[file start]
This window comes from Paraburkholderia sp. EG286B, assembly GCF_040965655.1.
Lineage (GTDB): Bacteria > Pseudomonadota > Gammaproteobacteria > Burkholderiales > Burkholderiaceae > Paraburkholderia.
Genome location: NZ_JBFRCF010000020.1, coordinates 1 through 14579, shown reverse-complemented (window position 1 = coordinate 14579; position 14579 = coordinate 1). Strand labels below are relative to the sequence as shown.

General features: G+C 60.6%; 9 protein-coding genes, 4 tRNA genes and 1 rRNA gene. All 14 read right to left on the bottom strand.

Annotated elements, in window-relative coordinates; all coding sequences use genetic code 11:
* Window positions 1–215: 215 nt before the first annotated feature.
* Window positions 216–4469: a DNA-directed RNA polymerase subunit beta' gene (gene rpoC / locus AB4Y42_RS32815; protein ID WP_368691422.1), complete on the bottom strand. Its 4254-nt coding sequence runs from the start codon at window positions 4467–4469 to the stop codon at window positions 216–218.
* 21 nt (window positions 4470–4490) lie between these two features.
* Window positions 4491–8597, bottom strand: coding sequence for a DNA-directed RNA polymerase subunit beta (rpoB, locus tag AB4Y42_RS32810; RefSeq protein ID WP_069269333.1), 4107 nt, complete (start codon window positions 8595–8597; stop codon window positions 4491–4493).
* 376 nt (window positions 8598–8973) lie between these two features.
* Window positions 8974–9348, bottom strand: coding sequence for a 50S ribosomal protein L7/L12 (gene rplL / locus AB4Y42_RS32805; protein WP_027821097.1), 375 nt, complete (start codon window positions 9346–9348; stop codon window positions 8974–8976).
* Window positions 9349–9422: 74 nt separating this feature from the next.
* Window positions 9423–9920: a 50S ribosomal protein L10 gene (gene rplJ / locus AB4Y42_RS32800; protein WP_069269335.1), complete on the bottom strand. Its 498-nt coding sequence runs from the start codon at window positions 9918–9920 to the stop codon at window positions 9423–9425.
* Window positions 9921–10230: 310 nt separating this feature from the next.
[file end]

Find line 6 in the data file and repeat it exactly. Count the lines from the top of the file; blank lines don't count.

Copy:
* Window positions 1–215: 215 nt before the first annotated feature.